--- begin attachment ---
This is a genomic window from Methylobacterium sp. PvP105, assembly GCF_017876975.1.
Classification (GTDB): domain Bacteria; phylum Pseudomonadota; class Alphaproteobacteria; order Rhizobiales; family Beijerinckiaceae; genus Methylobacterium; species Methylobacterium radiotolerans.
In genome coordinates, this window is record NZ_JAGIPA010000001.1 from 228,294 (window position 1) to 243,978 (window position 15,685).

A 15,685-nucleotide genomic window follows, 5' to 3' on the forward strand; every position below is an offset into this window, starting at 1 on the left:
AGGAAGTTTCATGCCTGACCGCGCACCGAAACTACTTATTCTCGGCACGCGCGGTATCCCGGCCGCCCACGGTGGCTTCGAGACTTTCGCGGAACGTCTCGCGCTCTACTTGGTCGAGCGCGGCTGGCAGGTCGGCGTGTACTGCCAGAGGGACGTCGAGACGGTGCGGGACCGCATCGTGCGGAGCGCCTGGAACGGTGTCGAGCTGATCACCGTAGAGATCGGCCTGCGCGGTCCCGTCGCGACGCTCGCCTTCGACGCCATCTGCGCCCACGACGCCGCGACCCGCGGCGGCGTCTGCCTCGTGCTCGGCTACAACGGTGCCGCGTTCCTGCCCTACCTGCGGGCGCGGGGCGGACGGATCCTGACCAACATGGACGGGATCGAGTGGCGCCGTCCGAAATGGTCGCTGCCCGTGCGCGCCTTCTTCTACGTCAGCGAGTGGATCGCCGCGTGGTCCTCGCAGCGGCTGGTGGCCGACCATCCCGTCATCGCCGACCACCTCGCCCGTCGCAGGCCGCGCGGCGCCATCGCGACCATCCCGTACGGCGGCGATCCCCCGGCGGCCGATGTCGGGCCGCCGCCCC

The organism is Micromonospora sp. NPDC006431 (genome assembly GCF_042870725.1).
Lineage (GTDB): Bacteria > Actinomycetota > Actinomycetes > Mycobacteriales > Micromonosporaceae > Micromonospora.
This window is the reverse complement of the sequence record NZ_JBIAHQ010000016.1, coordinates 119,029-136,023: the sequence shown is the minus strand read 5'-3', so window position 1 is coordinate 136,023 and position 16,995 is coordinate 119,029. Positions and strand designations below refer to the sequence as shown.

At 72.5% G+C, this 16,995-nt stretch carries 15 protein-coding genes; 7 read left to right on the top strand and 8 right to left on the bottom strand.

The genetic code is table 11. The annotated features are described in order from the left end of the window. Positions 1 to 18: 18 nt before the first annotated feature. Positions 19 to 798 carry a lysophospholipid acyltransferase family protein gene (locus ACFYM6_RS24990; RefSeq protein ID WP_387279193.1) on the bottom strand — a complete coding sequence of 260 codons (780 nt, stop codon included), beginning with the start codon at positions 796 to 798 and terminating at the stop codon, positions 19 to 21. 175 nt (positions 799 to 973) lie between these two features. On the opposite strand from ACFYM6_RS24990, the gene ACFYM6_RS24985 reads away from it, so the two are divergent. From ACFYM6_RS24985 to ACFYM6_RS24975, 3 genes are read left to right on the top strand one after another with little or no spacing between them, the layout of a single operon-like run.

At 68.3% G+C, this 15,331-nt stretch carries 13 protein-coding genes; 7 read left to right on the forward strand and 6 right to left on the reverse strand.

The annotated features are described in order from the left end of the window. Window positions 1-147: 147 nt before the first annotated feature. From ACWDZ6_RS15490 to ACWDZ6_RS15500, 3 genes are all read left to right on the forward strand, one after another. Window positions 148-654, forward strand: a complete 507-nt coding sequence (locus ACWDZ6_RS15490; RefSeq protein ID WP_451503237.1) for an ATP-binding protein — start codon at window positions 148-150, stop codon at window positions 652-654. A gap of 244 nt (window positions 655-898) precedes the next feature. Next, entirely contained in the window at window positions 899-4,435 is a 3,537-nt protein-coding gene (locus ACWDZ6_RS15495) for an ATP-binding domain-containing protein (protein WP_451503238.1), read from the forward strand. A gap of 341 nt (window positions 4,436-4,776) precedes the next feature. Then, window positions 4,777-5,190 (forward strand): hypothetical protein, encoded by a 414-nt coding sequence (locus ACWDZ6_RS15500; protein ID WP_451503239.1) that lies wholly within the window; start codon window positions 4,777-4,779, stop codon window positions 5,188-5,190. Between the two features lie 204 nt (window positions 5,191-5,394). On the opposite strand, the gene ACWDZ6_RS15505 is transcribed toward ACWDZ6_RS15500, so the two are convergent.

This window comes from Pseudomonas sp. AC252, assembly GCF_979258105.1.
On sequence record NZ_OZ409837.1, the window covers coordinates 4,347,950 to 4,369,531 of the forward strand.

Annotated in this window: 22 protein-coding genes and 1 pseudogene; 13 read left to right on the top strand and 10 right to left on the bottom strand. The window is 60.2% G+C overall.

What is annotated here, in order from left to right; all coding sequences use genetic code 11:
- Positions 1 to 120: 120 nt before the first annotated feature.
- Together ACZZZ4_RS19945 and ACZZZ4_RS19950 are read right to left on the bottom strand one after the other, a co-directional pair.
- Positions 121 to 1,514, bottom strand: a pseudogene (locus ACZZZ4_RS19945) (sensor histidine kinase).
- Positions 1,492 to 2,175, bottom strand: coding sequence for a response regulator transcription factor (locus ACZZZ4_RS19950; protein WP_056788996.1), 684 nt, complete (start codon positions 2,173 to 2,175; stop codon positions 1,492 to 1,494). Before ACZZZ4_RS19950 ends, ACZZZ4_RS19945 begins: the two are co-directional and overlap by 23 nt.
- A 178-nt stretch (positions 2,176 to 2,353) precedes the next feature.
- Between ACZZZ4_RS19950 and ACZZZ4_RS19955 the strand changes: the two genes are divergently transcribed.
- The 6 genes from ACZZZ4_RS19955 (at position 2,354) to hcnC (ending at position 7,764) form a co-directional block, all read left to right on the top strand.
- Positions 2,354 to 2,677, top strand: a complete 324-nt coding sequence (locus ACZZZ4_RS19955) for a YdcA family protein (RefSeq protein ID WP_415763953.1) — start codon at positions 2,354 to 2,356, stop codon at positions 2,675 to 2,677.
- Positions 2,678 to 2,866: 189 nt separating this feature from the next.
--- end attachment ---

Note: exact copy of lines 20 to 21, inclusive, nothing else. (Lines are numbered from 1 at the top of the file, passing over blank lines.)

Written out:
- Positions 1,492 to 2,175, bottom strand: coding sequence for a response regulator transcription factor (locus ACZZZ4_RS19950; protein WP_056788996.1), 684 nt, complete (start codon positions 2,173 to 2,175; stop codon positions 1,492 to 1,494). Before ACZZZ4_RS19950 ends, ACZZZ4_RS19945 begins: the two are co-directional and overlap by 23 nt.
- A 178-nt stretch (positions 2,176 to 2,353) precedes the next feature.